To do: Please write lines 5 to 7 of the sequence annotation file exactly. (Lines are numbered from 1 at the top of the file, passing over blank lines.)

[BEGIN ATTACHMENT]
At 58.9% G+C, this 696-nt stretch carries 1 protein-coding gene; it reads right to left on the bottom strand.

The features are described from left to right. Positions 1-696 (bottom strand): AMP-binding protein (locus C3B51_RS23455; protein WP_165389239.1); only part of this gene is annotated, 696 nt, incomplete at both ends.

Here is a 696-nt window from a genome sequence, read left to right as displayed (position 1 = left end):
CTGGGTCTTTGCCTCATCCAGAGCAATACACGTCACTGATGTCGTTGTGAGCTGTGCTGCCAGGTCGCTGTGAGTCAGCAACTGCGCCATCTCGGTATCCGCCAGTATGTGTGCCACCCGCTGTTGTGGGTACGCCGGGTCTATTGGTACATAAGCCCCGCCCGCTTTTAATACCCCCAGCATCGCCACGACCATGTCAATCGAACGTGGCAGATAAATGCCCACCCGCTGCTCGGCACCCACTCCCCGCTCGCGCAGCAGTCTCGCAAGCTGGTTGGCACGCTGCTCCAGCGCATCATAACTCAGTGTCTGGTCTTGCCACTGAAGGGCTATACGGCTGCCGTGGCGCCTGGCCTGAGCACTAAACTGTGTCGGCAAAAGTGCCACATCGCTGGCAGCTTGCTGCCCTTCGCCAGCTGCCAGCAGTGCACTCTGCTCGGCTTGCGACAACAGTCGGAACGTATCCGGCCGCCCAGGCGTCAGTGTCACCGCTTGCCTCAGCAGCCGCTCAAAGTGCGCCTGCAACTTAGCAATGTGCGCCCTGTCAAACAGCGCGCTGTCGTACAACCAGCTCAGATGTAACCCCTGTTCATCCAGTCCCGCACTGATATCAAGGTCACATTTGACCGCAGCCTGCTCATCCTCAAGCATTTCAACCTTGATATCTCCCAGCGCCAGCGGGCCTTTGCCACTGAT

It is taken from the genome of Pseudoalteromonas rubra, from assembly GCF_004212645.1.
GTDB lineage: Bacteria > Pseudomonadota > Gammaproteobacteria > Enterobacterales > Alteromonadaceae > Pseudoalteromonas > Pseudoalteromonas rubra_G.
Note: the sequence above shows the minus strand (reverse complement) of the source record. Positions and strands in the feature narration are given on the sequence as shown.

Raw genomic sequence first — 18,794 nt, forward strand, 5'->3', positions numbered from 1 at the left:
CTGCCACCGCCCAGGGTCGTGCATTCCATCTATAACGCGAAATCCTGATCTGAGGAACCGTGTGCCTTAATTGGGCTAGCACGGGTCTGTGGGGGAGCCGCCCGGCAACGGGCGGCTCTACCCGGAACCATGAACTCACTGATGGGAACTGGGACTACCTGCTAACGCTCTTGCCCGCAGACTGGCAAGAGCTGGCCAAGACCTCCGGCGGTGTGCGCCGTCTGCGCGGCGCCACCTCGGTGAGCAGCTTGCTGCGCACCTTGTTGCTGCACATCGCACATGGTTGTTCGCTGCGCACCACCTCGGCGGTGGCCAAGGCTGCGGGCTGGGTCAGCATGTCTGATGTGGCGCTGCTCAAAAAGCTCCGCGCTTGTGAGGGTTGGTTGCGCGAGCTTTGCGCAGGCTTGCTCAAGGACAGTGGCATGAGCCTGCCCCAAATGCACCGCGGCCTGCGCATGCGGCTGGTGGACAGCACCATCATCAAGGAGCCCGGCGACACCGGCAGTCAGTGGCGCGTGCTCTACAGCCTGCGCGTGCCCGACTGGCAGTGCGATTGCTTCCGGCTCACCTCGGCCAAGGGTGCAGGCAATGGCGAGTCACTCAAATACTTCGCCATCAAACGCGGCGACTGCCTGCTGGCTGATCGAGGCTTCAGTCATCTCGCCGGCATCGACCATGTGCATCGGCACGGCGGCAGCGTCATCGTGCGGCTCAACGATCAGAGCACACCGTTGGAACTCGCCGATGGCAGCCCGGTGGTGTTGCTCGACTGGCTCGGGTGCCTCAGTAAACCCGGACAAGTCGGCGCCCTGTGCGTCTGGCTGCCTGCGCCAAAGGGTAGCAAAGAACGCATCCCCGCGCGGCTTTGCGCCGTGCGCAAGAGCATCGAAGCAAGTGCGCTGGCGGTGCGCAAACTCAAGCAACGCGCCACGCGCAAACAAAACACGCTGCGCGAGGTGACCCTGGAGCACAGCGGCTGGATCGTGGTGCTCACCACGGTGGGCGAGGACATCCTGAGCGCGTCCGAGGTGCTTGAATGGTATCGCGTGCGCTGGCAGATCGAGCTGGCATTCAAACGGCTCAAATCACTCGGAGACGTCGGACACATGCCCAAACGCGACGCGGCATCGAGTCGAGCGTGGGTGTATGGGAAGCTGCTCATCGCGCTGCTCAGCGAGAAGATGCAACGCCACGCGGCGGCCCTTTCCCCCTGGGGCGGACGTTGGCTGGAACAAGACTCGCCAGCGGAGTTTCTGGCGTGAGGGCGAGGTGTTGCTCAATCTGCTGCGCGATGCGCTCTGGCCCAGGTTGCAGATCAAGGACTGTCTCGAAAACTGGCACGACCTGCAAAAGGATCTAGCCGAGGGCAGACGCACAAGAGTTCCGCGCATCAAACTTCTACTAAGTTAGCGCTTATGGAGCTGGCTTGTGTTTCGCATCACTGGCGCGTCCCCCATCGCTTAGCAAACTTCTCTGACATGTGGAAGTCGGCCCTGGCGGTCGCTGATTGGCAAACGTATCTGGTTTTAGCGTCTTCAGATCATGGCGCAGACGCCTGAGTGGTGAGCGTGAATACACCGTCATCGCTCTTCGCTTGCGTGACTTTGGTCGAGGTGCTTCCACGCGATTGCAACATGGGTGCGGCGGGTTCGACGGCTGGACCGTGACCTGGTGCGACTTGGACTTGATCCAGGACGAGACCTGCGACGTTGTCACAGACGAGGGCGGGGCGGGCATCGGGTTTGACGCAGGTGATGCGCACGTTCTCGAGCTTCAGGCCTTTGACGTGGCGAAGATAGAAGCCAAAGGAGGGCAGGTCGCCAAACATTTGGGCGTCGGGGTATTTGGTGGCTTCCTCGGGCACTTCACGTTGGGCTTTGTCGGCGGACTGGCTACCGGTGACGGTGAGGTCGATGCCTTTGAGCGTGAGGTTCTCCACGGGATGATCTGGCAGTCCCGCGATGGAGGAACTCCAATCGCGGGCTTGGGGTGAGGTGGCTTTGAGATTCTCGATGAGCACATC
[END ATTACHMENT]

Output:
It is taken from the genome of Pseudoalteromonas rubra, from assembly GCF_004212645.1.
GTDB lineage: Bacteria > Pseudomonadota > Gammaproteobacteria > Enterobacterales > Alteromonadaceae > Pseudoalteromonas > Pseudoalteromonas rubra_G.
Note: the sequence above shows the minus strand (reverse complement) of the source record. Positions and strands in the feature narration are given on the sequence as shown.